Microorganisms living in soil are usually well adapted to environmental fluctuations, but are challenged by unfavourable conditions related to the food supply combined to variations in temperature, soil moisture, electron acceptor availability, predators, viruses, and mechanical forces. Despite being well-adapted, we do not know how microbial metabolism and community composition will be affected by changes in these conditions. In fact, climate scenarios predict not only continued global warming but also strong changes in temperature and precipitation. At the same time, we have seen major shifts in land use with an increase in large-scale agricultural practices and urbanization. Both climate and land-use change alter the metabolism of soil organisms and soil biodiversity from the micro-scale (bacteria, fungi, archea, protozoa, virus) to the macro-scale (soil animals, earthworms, arthropods, nematodes, etc.). This can have significant ramifications for soil functions including soils’ ability to store organic carbon, support agriculture and conserve biodiversity.
This session collects experimental and modelling studies to understand microbial life, propagation, communication, growth, functioning, adaptations, maintenance metabolism, death, and necromass stabilisation in soil. Plant-microbe interactions and soil biota contribution to carbon sequestrations and crop production are also considered. In this broad context, this session also presents contributions on carbon use efficiency (CUE=ratio of biomass production over carbon substrate consumption) as an indicator or microbial metabolism. These include CUE estimation in soil using advanced methods – isotope labelling, kinetic studies, isothermal calorimetry, and approaches disclosing the effect of microbial community composition and activity on CUE – and modelling studies. A major common challenge in all these areas of soil ecology is how to scale observations and model concepts from organism and communities to soil profiles, ecosystems and finally to scales relevant to management and policy, all the way to the global scale. We thus welcome innovative and interdisciplinary studies that are pushing the field of soil ecology from the understanding of ecological and biogeochemical processes in soils to addressing global sustainability issues.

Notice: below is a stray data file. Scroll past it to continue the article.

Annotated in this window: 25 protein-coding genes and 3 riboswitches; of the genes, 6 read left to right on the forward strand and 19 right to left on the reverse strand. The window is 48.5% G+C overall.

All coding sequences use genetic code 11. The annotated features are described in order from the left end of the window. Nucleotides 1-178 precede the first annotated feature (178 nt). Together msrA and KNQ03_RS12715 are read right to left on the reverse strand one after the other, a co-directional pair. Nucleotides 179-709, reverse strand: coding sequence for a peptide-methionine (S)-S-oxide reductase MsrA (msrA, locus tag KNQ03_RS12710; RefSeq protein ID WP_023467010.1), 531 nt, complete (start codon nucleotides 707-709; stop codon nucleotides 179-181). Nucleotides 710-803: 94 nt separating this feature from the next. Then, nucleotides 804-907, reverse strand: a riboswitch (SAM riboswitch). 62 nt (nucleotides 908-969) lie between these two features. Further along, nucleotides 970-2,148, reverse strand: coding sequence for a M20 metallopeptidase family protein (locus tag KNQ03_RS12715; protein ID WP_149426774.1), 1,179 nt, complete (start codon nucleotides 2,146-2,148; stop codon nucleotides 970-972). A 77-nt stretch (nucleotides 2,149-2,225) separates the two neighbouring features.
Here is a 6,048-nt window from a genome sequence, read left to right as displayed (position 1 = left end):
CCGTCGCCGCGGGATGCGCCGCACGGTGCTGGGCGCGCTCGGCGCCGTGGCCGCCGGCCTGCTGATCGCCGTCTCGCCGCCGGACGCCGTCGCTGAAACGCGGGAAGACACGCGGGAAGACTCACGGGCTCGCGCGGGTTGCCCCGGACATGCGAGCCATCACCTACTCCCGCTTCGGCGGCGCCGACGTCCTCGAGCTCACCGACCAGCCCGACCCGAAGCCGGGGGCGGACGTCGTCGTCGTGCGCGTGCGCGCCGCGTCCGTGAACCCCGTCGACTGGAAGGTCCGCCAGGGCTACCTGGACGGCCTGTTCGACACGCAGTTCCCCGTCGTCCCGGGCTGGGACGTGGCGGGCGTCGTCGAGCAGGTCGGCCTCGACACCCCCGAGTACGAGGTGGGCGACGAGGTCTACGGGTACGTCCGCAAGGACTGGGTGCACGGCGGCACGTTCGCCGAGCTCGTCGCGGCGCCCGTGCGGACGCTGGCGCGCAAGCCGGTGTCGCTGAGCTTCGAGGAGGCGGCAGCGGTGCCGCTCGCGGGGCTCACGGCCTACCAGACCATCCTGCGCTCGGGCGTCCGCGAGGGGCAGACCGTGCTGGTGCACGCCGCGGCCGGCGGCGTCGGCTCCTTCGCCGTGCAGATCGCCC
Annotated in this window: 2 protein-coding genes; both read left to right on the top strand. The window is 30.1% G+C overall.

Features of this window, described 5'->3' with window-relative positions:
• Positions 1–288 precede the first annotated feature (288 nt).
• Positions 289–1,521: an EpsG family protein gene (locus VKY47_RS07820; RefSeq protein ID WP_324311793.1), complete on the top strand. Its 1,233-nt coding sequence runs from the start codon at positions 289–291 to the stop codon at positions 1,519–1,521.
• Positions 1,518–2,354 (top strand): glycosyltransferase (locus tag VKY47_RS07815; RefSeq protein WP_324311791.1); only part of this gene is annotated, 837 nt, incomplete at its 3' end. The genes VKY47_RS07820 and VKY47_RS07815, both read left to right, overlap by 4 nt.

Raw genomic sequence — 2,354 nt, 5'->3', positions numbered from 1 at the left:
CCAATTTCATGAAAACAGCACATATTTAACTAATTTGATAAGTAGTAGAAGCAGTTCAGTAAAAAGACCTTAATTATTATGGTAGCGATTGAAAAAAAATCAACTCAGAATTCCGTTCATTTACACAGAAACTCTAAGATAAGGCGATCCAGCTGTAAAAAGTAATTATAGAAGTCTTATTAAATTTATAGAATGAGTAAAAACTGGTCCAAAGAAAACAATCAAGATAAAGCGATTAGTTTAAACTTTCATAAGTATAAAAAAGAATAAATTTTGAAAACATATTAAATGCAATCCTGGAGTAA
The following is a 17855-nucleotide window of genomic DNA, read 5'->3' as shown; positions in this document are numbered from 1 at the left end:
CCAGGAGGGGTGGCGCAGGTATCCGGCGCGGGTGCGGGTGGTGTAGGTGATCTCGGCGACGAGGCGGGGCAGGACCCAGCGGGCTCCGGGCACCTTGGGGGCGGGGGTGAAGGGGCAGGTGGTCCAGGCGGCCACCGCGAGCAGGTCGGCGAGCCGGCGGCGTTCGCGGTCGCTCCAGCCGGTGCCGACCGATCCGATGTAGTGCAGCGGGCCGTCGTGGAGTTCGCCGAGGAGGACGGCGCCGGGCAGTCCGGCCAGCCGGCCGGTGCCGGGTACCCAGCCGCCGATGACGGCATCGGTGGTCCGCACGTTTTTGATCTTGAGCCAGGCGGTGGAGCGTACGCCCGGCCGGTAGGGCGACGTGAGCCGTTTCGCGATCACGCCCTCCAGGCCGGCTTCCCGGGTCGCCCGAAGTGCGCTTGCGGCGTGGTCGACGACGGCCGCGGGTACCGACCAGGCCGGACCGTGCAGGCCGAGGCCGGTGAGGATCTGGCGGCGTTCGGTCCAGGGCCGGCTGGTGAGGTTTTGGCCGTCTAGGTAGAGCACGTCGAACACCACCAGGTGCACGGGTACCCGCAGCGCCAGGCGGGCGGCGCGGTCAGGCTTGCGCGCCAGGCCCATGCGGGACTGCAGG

Convener: Stefano Manzoni | Co-conveners: Sergey Blagodatsky, Anke Herrmann, Maria Mooshammer, Kelly Ramirez
| Wed, 10 Apr, 14:00–18:00
Room -2.20
| Attendance Thu, 11 Apr, 08:30–10:15
Hall X1

Wednesday, 10 April 2019 | Room -2.20

Chairperson: Anke Herrmann, Stefano Manzoni
14:00–14:15 |
Johannes Rousk and Lettice Hicks
14:15–14:30 |
Ainara Leizeaga, Lettice C. Hicks, and Johannes Rousk
14:30–14:45 |
Stefan Gorka, Shasha Zhang, Christian Ranits, Bruna Imai, and Christina Kaiser
14:45–15:00 |
Stefan Geisen
15:00–15:15 |
Anna Gunina, Olga Ogneva, Chengrong Chen, Maryam Esfandbod, Mehran Rezaei Rashti, and Yakov Kuzyakov
15:15–15:30 |
Sebastian Loeppmann, Peng Tian, Andreas Breidenbach, Sandra Spielvogel, Michaela Dippold, and Evgenia Blagodatskaya
15:30–15:45 |
| solicited
Serita Frey, Kristen DeAngelis, Kevin Geyer, Stuart Grandy, Emily Kyker-Snowman, Eric Morrison, Grace Pold, and Shana Whitney
Coffee break
Chairperson: Maria Mooshammer, Sergey Blagodatsky
16:15–16:30 |
| solicited
Hana Santruckova, Jolanta Niedzwiecka, Roey Angel, Travis B. Meador, and Tomas Picek
16:30–16:45 |
Jolanta Niedzwiecka, Roey Angel, Travis Meador, Tomas Picek, and Hana Santruckova
16:45–17:00 |
Jörg Schnecker, Eva Simon, Philipp Gündler, Taru Sandén, Heide Spiegel, and Andreas Richter
17:00–17:15 |
Meike Widdig, Per-Marten Schleuss, Lori A. Biederman, Elizabeth T. Borer, Mick J. Crawley, Kevin P. Kirkman, Eric W. Seabloom, Peter D. Wragg, and Marie Spohn
17:15–17:30 |
Kendalynn Morris, Kirsten Küsel, Marion Schrumpf, Mirco Migliavacca, and Andreas Richter
17:30–17:45 |
Haicheng Zhang, Daniel S. Goll, Philippe Ciais, Stefano Manzoni, Ying-Ping Wang, Bertrand Guenet, Yuanyuan Huang, and Rose Abramoff
17:45–18:00 |
Thomas Wutzler, Sönke Zaehle, and Marion Schrumpf